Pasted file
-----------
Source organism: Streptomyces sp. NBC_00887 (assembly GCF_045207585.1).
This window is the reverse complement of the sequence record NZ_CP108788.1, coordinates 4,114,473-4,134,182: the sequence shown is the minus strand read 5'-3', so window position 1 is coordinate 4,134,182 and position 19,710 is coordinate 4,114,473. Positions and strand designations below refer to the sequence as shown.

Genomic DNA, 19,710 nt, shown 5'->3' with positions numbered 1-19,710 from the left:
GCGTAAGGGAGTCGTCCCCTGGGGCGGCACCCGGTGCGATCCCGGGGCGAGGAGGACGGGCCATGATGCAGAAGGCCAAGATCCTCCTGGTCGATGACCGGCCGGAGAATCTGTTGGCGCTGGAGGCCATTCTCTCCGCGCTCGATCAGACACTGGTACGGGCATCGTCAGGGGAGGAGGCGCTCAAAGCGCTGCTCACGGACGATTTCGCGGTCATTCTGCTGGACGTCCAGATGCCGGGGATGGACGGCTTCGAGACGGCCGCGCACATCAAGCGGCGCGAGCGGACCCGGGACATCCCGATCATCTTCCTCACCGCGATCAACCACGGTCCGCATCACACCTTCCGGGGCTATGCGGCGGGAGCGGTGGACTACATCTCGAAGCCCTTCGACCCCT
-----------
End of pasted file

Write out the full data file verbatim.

Source organism: Streptomyces sp. NBC_00887 (assembly GCF_045207585.1).
This window is the reverse complement of the sequence record NZ_CP108788.1, coordinates 4,114,473-4,134,182: the sequence shown is the minus strand read 5'-3', so window position 1 is coordinate 4,134,182 and position 19,710 is coordinate 4,114,473. Positions and strand designations below refer to the sequence as shown.

Genomic DNA, 19,710 nt, shown 5'->3' with positions numbered 1-19,710 from the left:
GCGTAAGGGAGTCGTCCCCTGGGGCGGCACCCGGTGCGATCCCGGGGCGAGGAGGACGGGCCATGATGCAGAAGGCCAAGATCCTCCTGGTCGATGACCGGCCGGAGAATCTGTTGGCGCTGGAGGCCATTCTCTCCGCGCTCGATCAGACACTGGTACGGGCATCGTCAGGGGAGGAGGCGCTCAAAGCGCTGCTCACGGACGATTTCGCGGTCATTCTGCTGGACGTCCAGATGCCGGGGATGGACGGCTTCGAGACGGCCGCGCACATCAAGCGGCGCGAGCGGACCCGGGACATCCCGATCATCTTCCTCACCGCGATCAACCACGGTCCGCATCACACCTTCCGGGGCTATGCGGCGGGAGCGGTGGACTACATCTCGAAGCCCTTCGACCCCT